Brazilian Jiu-Jitsu is extremely difficult when people begin training. For one, it is physically hard to grapple with people of all shapes and sizes. Secondly, the technique pool is so deep that people get lost in both the nomenclature and technical details. After a while, the ship tends to steady and smoother sailing begins. However, the odd thunderstorm or two is never far on the horizon. By thunderstorm, I mean techniques that are difficult to comprehend and execute. Contrary to logical thinking, some Jiu-Jitsu moves tend to get harder the more you do them. Even more perplexing is the fact that no matter how much time you spend grappling, you’re always going to face that one Jiu-Jitsu technique that is the hardest to master. And it is a different one for all of us.
The concept of the most difficult Jiu-Jitsu technique is a philosophical one. That doesn’t mean that it is not practical as well, though. The idea behind it is that moves become harder and harder the more time you spend perfecting them. This is not due to the technical requirement of a certain Jiu-Jitsu technique. Grappling martial arts require a high level of detail in order for moves to work efficiently. This is especially the case at the highest levels of the sport. Actually, the more knowledge a grappler has of a certain move, the harder that move becomes as time passes by. Let’s elaborate.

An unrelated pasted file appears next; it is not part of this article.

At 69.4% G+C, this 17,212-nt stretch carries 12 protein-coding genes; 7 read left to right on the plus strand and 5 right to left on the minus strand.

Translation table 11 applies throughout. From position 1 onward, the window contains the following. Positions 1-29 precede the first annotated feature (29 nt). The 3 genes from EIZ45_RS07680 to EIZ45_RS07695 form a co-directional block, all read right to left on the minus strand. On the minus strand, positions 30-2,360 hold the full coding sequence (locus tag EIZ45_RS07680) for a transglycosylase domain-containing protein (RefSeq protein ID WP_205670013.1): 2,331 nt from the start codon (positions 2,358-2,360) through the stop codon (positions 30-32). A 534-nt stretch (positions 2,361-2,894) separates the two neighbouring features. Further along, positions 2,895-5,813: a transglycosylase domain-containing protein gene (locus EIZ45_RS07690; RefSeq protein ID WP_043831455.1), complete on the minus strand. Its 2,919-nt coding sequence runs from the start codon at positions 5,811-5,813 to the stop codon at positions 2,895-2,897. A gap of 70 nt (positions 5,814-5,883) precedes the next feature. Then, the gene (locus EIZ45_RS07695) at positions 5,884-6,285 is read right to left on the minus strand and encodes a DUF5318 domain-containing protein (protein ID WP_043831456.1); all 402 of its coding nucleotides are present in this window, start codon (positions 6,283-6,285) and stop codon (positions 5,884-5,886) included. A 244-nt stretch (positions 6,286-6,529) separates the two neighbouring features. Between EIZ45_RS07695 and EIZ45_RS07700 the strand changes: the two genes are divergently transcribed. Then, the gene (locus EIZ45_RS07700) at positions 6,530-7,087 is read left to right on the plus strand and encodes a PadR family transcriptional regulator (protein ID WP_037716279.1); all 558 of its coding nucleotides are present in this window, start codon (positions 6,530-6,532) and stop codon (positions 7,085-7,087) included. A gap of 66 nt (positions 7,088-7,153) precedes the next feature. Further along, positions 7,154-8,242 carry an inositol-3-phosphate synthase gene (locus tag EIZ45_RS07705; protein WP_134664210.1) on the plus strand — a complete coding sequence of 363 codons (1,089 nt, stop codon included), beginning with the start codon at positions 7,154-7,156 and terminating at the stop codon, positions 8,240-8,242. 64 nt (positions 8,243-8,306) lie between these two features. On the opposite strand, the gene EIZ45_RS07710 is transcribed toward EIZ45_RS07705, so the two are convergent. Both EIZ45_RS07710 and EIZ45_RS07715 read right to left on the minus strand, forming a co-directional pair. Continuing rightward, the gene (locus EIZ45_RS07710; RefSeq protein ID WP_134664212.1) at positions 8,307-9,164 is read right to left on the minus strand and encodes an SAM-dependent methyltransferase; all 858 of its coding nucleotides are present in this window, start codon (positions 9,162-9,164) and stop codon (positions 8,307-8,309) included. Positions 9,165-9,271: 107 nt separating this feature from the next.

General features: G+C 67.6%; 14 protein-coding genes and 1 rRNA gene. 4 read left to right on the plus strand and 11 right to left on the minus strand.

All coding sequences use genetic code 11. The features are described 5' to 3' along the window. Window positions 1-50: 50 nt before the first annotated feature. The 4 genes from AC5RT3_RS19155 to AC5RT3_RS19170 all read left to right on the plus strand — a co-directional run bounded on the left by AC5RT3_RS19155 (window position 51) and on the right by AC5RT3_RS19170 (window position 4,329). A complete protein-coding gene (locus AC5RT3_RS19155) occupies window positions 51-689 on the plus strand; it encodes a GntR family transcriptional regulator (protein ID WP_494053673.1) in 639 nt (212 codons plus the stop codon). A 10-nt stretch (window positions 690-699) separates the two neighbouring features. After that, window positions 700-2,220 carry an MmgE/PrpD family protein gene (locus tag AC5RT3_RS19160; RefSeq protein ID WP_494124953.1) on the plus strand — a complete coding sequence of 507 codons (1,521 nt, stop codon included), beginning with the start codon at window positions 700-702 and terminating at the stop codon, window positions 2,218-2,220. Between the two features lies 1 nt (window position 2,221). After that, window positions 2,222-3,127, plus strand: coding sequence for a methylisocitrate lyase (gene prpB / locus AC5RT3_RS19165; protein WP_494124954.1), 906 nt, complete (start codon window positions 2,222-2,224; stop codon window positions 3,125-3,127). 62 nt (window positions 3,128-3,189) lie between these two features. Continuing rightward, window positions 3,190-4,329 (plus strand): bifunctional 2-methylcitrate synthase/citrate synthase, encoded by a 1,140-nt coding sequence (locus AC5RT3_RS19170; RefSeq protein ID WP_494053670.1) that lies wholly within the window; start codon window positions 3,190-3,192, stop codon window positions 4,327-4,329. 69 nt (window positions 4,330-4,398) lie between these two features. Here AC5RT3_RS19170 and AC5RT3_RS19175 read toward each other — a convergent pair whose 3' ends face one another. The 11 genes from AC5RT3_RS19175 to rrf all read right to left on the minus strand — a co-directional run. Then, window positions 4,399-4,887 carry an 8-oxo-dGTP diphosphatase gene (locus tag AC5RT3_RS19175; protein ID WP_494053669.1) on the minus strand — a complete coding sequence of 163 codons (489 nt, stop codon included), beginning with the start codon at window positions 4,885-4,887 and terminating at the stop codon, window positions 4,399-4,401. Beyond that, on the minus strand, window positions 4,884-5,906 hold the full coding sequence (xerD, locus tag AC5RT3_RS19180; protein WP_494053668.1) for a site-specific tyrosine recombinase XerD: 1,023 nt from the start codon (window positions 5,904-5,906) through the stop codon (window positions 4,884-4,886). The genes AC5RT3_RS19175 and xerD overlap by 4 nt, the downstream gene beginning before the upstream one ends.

The Hardest Jiu-Jitsu Technique
Let’s use an example based approach here. The D’arce choke is a very versatile move that can be done from a multitude of positions. As such it makes it the perfect example of the hardest Jiu-Jitsu technique concept. Furthermore, it is the move that has made me come to the realization of this Brazilian Jiu-JItsu phenomenon.
Get An Early Start On The Fundamentals Of The D’arce Choke: https://bjj-world.com/mechanics-of-the-darce-choke/